How to put boundaries in place with unhealthy family members.
If you’re dealing with a controlling, manipulative, unhealthy parents or family members, you know that they thrive on overstepping your boundaries and pushing your “buttons.” And they often do it with impunity because they are…well, family.
That’s precisely why setting boundaries with family isn’t easy.
But it’s the only way to protect yourself from their overbearing, irrational ways. Not to mention, prevent years of resentment and bad blood.
So here are boundaries you need to set with your family member who has trouble distinguishing between “OK” and “not OK.”
1. Unexpected Visits
It’s OK for you to come visit me.
It’s not OK for you to drop by unannounced. I enjoy having guests over but I prefer to be prepared for their visit. This is my strong preference which I’m asking you to respect.
2. Aggressive Arguing
It’s OK for you to disagree with me.
It’s not OK for you to yell, curse, interrupt, talk over me, or push your point of view without even listening to mine. Also, it’s not OK for you to call me names, or question my intelligence.
It’s OK for you to share your feelings and thoughts with me.
It’s not OK for you to reveal personal things I have no business knowing and ask me to keep them secret. This is a job for your best friend, not your child.
It’s OK for you to talk to me when you feel hurt or offended. It’s not OK for you to gossip to me about other people. I don’t enjoy talking behind someone’s back. It makes me uncomfortable, and I won’t take part in it.
It’s OK for you to teach me if I ask you a question or explicitly ask for help.
It’s not OK for you to assume that you always know best and to shower me with unsolicited advice. Remember the old axiom: the best advice is the one you ask for. And it’s definitely not OK for you to shove your beliefs down my throat.
6. Freezing Out
It’s OK for you to want to take a break from me.
It’s not OK for you to give me silent treatment as a means of punishment. Prolonged silence is emotionally abusive and destructive. You don’t always have to talk to me. I understand if you need some time to calm down. But freezing me out for weeks or months at a time is beyond vicious.
7. Lashing Out
It’s OK for you to be angry or upset.
It’s not OK for you to take it out on me. I am not your punching bag, nor am I there to make you feel better. Your emotional well-being is your responsibility, and nobody else’s.
It’s OK for you to ask me to do something.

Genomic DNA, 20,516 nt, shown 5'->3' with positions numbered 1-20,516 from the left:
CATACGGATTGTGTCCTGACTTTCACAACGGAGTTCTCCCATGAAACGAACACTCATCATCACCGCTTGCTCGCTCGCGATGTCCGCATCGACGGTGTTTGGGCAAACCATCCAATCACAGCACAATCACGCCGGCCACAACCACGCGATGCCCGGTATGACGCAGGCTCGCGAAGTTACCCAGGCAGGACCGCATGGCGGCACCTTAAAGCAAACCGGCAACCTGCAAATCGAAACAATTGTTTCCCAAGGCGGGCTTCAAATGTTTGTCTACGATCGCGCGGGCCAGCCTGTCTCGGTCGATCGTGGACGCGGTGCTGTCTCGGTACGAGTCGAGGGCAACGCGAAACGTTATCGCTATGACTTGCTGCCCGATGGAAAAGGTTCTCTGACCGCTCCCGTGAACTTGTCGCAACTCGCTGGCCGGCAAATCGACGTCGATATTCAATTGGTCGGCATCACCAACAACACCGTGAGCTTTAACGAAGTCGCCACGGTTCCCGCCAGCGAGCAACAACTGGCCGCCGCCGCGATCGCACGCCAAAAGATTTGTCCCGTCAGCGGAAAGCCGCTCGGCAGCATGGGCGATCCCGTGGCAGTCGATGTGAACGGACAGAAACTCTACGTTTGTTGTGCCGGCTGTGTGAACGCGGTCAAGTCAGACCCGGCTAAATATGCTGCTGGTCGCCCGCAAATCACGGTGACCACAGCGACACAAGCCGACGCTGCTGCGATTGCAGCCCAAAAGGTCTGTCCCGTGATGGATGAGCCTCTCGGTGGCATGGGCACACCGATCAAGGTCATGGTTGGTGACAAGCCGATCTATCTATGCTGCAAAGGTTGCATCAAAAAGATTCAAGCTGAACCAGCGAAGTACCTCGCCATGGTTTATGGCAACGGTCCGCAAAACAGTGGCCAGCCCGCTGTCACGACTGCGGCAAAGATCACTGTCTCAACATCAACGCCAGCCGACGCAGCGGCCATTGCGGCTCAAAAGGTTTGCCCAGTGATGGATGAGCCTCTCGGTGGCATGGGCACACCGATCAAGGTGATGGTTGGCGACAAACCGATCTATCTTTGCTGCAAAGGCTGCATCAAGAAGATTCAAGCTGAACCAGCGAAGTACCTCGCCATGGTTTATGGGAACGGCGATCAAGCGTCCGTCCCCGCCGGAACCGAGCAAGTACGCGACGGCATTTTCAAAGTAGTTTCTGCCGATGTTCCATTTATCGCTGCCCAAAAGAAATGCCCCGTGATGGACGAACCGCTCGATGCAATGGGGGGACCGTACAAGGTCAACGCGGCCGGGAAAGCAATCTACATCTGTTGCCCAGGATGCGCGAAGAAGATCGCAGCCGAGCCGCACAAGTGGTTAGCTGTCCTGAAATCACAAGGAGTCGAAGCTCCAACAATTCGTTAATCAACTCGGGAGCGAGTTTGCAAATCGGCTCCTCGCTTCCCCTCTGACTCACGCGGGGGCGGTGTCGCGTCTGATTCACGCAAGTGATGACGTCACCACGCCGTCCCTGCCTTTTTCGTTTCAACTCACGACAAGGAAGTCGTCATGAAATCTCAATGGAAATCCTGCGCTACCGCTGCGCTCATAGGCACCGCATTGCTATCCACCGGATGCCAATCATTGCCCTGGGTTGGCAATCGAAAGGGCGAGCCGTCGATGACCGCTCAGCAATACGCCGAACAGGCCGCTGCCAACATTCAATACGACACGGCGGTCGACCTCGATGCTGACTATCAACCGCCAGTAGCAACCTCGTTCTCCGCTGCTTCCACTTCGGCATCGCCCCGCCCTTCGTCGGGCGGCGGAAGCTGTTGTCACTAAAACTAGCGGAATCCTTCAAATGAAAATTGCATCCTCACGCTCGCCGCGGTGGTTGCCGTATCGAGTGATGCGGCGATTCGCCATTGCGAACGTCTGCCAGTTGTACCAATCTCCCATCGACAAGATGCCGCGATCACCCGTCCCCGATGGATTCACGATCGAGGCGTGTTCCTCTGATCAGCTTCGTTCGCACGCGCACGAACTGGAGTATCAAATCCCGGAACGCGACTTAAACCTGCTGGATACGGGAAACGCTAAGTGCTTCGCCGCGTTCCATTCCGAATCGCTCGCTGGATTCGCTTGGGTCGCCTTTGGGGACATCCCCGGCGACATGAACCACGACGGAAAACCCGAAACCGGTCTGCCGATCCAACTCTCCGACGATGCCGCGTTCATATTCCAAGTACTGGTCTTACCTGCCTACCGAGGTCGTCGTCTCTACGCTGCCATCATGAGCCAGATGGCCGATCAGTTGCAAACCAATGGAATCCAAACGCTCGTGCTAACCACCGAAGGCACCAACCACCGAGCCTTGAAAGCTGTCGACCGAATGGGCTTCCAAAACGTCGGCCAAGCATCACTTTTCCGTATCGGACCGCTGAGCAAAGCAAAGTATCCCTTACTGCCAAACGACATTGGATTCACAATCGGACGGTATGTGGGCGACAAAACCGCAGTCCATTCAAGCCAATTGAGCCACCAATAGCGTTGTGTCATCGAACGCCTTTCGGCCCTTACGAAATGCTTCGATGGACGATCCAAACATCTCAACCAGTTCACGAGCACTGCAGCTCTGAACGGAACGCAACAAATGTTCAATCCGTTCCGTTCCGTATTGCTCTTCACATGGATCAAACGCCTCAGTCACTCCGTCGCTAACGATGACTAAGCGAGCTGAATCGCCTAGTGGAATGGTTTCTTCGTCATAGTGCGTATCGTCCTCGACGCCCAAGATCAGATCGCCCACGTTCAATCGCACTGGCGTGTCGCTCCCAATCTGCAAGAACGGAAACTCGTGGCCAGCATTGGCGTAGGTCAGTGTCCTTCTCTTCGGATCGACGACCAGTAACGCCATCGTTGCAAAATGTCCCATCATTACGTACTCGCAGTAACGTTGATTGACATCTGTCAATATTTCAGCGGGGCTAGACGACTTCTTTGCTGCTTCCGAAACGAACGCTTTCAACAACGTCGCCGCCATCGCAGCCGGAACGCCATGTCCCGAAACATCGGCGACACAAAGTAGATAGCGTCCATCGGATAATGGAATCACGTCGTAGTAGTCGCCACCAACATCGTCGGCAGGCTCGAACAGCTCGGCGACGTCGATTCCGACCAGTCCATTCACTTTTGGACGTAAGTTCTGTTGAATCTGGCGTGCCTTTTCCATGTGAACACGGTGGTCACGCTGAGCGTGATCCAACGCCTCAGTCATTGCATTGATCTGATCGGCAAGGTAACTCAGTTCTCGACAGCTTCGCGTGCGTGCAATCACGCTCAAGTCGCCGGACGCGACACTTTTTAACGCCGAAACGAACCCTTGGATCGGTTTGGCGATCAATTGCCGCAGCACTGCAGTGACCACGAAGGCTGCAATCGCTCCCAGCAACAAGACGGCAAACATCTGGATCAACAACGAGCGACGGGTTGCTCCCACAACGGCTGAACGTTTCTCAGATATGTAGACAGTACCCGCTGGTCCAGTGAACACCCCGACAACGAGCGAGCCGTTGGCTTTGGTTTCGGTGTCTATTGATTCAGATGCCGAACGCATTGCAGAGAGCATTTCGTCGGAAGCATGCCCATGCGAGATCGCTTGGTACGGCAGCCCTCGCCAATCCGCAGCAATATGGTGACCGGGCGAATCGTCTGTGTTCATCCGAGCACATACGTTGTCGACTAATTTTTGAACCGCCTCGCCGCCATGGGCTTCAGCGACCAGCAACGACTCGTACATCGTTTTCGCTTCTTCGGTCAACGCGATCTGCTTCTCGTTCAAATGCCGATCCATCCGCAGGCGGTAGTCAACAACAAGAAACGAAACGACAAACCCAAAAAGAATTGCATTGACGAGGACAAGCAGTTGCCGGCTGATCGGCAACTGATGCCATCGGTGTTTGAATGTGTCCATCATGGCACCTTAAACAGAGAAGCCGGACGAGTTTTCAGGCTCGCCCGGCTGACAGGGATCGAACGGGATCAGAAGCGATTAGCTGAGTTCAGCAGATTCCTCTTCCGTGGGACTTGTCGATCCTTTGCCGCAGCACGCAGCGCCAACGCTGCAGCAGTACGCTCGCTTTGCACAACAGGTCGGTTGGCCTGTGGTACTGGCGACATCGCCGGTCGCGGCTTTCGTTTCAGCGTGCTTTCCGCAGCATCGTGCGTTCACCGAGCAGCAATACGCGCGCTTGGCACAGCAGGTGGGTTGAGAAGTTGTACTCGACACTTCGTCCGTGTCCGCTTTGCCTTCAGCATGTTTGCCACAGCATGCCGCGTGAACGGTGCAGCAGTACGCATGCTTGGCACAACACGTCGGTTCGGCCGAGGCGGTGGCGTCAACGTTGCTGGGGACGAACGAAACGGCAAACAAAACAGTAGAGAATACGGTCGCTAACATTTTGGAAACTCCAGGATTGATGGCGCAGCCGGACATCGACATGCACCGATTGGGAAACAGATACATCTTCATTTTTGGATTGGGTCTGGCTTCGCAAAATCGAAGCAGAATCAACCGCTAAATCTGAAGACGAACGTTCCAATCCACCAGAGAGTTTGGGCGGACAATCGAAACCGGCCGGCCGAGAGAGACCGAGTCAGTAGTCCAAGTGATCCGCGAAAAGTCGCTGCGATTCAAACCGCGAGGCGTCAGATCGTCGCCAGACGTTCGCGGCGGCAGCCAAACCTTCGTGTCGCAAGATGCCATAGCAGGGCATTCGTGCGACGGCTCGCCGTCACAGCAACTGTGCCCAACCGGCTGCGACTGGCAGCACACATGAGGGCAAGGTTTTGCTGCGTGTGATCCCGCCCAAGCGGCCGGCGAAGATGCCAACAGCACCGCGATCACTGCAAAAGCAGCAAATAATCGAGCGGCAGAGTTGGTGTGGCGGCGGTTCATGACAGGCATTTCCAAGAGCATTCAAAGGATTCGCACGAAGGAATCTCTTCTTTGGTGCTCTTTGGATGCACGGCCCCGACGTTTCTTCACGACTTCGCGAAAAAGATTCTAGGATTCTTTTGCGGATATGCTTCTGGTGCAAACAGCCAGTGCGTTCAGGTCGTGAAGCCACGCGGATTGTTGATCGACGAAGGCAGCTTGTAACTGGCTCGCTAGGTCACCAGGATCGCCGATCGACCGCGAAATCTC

It’s not OK for you to keep pushing if I say “no.” Declining your request is my right. You don’t get to act hurt, angry or disappointed.
It’s OK for you to be curious and to want to know more about me.
It’s not OK for you to ask me indelicate personal questions. If I have something personal I want to share with you, I will let you know.
It’s OK for you to be concerned about me.
It’s not OK for you to go through my phone, computer, emails, packages, journal etc. to look for clues that something is wrong. Snooping lets me know that you don’t trust me, and you don’t respect my personal space.
What Happens When You Set Boundaries With Unhealthy Family Members?
They will hate boundaries.
So when you set a boundary with them, one of two things will happen. Either they will interpret it as a personal attack and get defensive (or even nasty!), or they will ask you to explain it, and then dismiss your reasons.
DO IT ANYWAY.
Set your boundaries regardless of the reaction you receive, and stick by them. Whether they become defensive or dismissive is of no consequence.
You don’t need to explain why you need a boundary any more than you need to explain why you need air to breathe.
When you start speaking up for yourself, saying “no” and setting boundaries with your toxic parent, it’s going to feel very uncomfortable. You might feel guilty, scared, ashamed and just sick to your stomach!
Don’t be alarmed, it will get easier. This is just your conditioning rearing its ugly head.
Children always know what they want and what they don’t want. They’re attuned to their needs.
But as we grow up, we are taught to keep quiet, be polite and please other people. With girls especially this conditioning is strong because it’s intertwined with the very concept of femininity.
“A major part of my conditioning, for example, is “don’t be rude.”
“When I look back at my life, I’m amazed at how many times I didn’t speak up or didn’t stand up for myself for fear of being rude. A few times I even put myself in serious danger, all to be polite. Crazy, isn’t it?!”
Other examples of conditioning that might stand in your way are
“Respect your elders”
“There’s nothing more important than family”
“Mother’s always right”
“I can only like myself if everyone likes me”
“I can’t stand when someone’s mad at me”
“Assertive women are perceived as mean or bitchy”